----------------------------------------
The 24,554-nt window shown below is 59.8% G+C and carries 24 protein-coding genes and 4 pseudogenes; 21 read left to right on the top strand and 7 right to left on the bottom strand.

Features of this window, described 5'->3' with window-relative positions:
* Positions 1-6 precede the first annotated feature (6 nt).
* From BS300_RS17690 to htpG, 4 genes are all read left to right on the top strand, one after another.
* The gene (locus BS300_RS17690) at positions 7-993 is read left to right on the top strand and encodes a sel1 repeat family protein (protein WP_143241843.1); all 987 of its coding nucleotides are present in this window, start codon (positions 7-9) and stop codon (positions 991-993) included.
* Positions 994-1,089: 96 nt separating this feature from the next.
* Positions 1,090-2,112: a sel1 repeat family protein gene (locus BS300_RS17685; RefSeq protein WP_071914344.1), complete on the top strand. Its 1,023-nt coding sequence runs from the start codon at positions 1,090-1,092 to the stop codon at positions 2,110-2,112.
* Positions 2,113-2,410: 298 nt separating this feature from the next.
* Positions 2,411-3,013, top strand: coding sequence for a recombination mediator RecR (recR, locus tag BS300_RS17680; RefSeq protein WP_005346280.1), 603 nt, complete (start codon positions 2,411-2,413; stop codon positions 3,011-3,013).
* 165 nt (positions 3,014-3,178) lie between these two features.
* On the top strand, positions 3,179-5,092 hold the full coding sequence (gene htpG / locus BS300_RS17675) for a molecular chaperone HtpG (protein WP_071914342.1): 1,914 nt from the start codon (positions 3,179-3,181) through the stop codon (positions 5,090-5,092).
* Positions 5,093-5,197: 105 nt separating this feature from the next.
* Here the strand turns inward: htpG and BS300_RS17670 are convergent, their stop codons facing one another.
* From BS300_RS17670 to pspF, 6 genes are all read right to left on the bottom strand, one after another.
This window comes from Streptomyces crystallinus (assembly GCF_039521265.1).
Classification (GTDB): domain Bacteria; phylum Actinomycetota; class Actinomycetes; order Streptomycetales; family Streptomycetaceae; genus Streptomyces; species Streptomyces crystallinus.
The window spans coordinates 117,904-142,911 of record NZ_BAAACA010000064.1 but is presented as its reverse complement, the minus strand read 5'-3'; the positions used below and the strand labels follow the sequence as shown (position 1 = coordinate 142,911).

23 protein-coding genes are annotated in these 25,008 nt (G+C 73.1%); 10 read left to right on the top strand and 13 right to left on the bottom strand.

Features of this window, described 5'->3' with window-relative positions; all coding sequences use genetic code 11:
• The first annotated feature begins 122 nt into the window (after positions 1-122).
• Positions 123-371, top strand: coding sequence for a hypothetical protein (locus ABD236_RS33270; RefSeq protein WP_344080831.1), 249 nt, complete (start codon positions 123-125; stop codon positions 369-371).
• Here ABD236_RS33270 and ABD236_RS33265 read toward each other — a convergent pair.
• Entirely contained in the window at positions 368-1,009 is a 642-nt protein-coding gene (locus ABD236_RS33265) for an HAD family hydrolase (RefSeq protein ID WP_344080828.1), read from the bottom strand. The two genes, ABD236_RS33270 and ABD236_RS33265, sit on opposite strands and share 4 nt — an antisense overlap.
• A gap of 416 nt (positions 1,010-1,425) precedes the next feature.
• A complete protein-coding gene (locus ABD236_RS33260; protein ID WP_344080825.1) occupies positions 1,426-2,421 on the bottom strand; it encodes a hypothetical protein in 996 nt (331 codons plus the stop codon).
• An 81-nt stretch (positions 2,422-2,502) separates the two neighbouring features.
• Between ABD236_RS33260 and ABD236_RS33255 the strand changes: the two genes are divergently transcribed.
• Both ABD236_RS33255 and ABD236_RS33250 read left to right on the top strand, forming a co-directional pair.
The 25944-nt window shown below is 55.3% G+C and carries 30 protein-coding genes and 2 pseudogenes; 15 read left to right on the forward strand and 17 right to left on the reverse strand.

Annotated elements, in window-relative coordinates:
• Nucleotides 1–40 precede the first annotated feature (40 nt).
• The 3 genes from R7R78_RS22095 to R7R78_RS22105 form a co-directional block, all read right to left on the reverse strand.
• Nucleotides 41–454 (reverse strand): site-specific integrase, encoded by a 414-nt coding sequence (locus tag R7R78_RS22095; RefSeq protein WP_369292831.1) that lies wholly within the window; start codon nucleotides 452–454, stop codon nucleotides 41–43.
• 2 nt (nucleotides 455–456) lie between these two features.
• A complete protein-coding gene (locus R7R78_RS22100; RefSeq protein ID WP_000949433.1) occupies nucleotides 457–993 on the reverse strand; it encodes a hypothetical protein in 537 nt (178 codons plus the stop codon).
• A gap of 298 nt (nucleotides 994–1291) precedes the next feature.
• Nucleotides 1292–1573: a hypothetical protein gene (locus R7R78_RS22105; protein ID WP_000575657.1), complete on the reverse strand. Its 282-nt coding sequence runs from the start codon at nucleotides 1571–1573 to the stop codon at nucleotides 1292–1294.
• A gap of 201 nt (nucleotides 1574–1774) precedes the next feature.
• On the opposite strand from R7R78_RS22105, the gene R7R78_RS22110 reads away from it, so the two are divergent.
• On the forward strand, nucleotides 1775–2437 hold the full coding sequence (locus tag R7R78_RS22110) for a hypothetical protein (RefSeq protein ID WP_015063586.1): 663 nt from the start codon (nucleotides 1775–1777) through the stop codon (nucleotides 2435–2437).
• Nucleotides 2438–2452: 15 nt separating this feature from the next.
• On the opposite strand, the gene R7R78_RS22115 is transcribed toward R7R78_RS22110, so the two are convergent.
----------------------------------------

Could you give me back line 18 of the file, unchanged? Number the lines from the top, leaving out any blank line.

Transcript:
23 protein-coding genes are annotated in these 25,008 nt (G+C 73.1%); 10 read left to right on the top strand and 13 right to left on the bottom strand.